Laurent Gbagbo, the former president of Ivory Coast, is on trial before the International Criminal Court at The Hague, charged with crimes against humanity.
It is the first time the ICC has tried a former head of state. But is the court promoting “victor’s justice,” by putting the former president on trial, while atrocities committed by his rivals go unpunished? And will the trial help or hinder the ICC’s troubled relations with African states?
Our first edition of Talking Justice, a new monthly podcast, looks at the issues raised by the court’s response to the short but brutal conflict in Ivory Coast that erupted after disputed elections in November 2010.
According to Eric-Aimé Semien, director of the Ivorian Observatory of Human Rights in Abidjan: “All the observers noted that the different crimes were committed from both sides, and only one side is prosecuted. And from this point of view, the ICC is disappointing expectations. Because what people want is that the ICC pursue prosecutions against the two different sides.”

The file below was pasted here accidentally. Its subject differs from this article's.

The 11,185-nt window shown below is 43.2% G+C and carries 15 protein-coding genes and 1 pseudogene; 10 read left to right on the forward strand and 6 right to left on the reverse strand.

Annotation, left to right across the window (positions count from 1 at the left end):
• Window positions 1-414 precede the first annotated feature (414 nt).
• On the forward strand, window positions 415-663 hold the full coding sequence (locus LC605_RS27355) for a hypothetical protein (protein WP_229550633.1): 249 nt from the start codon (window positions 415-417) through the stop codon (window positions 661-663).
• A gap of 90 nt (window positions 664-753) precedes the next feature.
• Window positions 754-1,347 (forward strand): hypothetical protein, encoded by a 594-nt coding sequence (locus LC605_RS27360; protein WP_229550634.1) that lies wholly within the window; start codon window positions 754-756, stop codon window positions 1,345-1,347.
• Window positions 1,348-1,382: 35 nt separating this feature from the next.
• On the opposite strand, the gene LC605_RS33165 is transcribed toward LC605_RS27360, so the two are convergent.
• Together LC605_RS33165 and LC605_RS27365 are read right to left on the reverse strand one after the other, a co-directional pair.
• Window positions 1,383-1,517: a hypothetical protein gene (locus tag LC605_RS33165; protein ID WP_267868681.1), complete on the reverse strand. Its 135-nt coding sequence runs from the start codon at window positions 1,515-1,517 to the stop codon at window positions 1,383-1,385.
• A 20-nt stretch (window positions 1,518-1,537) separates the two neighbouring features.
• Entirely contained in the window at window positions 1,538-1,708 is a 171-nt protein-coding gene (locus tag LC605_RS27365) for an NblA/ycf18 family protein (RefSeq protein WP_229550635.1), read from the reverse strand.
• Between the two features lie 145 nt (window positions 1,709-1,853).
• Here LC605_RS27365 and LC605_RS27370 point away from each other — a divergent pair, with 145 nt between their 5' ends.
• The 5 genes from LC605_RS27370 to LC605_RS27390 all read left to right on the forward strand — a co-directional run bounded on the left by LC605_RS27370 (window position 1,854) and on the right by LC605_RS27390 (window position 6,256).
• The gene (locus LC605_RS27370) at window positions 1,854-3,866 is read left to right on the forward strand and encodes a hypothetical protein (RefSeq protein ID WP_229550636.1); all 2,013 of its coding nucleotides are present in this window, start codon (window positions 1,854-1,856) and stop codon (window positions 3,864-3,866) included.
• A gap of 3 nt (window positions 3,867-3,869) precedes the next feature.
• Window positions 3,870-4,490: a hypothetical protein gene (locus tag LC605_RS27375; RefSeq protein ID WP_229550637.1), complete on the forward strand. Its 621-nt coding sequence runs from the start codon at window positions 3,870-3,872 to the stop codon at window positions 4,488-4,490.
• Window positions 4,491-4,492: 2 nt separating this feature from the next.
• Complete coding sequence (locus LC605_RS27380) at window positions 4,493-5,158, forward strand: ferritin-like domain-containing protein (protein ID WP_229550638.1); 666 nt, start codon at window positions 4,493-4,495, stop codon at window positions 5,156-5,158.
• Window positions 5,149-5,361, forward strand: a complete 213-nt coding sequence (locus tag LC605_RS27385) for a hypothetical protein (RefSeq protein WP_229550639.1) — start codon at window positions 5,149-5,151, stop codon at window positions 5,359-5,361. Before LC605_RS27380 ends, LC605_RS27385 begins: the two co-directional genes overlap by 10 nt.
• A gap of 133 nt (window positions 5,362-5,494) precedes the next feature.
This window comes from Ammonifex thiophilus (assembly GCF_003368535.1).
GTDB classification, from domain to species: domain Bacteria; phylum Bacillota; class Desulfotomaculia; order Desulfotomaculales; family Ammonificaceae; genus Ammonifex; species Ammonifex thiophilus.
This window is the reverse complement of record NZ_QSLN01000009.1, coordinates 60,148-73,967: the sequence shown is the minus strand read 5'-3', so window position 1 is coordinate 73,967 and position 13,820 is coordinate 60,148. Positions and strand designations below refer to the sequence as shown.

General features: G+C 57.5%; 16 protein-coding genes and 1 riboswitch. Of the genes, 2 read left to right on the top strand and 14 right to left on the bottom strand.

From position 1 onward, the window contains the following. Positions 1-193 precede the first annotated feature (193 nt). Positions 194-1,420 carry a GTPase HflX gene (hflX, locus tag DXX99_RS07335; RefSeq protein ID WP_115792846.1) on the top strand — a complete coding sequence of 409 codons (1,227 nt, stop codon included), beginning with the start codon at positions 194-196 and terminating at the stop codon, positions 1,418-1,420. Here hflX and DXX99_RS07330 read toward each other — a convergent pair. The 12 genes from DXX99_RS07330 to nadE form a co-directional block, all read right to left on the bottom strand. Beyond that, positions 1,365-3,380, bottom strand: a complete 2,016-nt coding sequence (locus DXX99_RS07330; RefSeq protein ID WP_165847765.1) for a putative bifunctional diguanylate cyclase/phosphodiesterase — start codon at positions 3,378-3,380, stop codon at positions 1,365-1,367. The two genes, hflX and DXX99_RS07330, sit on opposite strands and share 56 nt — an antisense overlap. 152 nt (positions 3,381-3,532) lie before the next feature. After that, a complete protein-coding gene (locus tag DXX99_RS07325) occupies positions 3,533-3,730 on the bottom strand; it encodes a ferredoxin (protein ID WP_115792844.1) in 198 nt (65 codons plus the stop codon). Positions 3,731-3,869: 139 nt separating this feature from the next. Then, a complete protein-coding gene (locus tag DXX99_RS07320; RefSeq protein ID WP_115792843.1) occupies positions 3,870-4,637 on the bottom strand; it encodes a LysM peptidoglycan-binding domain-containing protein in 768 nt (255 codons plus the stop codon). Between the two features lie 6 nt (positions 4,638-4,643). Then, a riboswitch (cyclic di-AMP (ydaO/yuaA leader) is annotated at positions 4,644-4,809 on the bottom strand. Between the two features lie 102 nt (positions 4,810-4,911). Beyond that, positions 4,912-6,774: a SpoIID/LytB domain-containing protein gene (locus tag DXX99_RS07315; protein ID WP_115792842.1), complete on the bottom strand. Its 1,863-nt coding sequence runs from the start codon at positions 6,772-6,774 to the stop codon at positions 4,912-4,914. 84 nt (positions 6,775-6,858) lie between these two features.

Podcast host James A. Goldston, head of the Open Society Justice Initiative, also talks to Mariana Peña, a lawyer who follows events at the ICC for the Justice Initiative, and to Afia Asare-Kyei of the Open Society Initiative for West Africa.